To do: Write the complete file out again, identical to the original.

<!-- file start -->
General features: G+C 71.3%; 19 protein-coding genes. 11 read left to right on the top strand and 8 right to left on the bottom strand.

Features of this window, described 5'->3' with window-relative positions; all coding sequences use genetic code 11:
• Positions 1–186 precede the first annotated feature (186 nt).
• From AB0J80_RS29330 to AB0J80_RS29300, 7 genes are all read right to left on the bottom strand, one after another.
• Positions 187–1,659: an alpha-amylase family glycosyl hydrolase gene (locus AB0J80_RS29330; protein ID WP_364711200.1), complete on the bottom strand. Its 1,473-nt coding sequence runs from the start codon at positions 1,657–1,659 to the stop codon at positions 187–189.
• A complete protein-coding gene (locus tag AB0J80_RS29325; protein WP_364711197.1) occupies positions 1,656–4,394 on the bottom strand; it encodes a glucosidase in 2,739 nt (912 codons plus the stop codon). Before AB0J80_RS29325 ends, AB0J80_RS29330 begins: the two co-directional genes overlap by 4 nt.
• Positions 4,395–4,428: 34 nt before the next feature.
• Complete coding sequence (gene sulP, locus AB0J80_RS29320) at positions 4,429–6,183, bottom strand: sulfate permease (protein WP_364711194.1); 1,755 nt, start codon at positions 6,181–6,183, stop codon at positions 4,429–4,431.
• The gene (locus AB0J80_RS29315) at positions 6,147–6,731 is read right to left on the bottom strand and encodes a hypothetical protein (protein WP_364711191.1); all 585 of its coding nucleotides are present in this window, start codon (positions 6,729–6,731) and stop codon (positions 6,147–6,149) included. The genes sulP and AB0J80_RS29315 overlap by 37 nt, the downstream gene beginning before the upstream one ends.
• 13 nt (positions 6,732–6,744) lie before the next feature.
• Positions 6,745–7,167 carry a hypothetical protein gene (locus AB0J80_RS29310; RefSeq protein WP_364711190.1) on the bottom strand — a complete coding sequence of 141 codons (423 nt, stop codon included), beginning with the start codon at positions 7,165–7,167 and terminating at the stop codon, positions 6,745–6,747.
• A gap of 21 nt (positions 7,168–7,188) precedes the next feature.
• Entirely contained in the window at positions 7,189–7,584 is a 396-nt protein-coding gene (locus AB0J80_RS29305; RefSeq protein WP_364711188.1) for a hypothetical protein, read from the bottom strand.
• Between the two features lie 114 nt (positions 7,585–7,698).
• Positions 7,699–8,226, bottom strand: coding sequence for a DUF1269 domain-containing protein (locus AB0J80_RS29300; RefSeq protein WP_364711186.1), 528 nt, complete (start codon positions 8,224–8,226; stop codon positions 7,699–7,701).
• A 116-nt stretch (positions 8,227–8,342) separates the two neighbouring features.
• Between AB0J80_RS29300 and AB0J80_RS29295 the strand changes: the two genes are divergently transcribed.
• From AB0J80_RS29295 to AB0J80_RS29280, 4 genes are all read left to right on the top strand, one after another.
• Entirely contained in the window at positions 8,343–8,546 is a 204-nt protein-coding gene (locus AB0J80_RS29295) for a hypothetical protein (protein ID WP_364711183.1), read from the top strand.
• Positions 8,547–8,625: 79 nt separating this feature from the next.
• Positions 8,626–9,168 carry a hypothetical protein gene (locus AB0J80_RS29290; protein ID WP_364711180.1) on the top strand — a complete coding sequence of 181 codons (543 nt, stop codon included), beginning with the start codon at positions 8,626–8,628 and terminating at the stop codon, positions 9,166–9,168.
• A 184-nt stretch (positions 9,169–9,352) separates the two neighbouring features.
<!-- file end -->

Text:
General features: G+C 71.3%; 19 protein-coding genes. 11 read left to right on the top strand and 8 right to left on the bottom strand.

Features of this window, described 5'->3' with window-relative positions; all coding sequences use genetic code 11:
• Positions 1–186 precede the first annotated feature (186 nt).
• From AB0J80_RS29330 to AB0J80_RS29300, 7 genes are all read right to left on the bottom strand, one after another.
• Positions 187–1,659: an alpha-amylase family glycosyl hydrolase gene (locus AB0J80_RS29330; protein ID WP_364711200.1), complete on the bottom strand. Its 1,473-nt coding sequence runs from the start codon at positions 1,657–1,659 to the stop codon at positions 187–189.
• A complete protein-coding gene (locus tag AB0J80_RS29325; protein WP_364711197.1) occupies positions 1,656–4,394 on the bottom strand; it encodes a glucosidase in 2,739 nt (912 codons plus the stop codon). Before AB0J80_RS29325 ends, AB0J80_RS29330 begins: the two co-directional genes overlap by 4 nt.
• Positions 4,395–4,428: 34 nt before the next feature.
• Complete coding sequence (gene sulP, locus AB0J80_RS29320) at positions 4,429–6,183, bottom strand: sulfate permease (protein WP_364711194.1); 1,755 nt, start codon at positions 6,181–6,183, stop codon at positions 4,429–4,431.
• The gene (locus AB0J80_RS29315) at positions 6,147–6,731 is read right to left on the bottom strand and encodes a hypothetical protein (protein WP_364711191.1); all 585 of its coding nucleotides are present in this window, start codon (positions 6,729–6,731) and stop codon (positions 6,147–6,149) included. The genes sulP and AB0J80_RS29315 overlap by 37 nt, the downstream gene beginning before the upstream one ends.
• 13 nt (positions 6,732–6,744) lie before the next feature.
• Positions 6,745–7,167 carry a hypothetical protein gene (locus AB0J80_RS29310; RefSeq protein WP_364711190.1) on the bottom strand — a complete coding sequence of 141 codons (423 nt, stop codon included), beginning with the start codon at positions 7,165–7,167 and terminating at the stop codon, positions 6,745–6,747.
• A gap of 21 nt (positions 7,168–7,188) precedes the next feature.
• Entirely contained in the window at positions 7,189–7,584 is a 396-nt protein-coding gene (locus AB0J80_RS29305; RefSeq protein WP_364711188.1) for a hypothetical protein, read from the bottom strand.
• Between the two features lie 114 nt (positions 7,585–7,698).
• Positions 7,699–8,226, bottom strand: coding sequence for a DUF1269 domain-containing protein (locus AB0J80_RS29300; RefSeq protein WP_364711186.1), 528 nt, complete (start codon positions 8,224–8,226; stop codon positions 7,699–7,701).
• A 116-nt stretch (positions 8,227–8,342) separates the two neighbouring features.
• Between AB0J80_RS29300 and AB0J80_RS29295 the strand changes: the two genes are divergently transcribed.
• From AB0J80_RS29295 to AB0J80_RS29280, 4 genes are all read left to right on the top strand, one after another.
• Entirely contained in the window at positions 8,343–8,546 is a 204-nt protein-coding gene (locus AB0J80_RS29295) for a hypothetical protein (protein ID WP_364711183.1), read from the top strand.
• Positions 8,547–8,625: 79 nt separating this feature from the next.
• Positions 8,626–9,168 carry a hypothetical protein gene (locus AB0J80_RS29290; protein ID WP_364711180.1) on the top strand — a complete coding sequence of 181 codons (543 nt, stop codon included), beginning with the start codon at positions 8,626–8,628 and terminating at the stop codon, positions 9,166–9,168.
• A 184-nt stretch (positions 9,169–9,352) separates the two neighbouring features.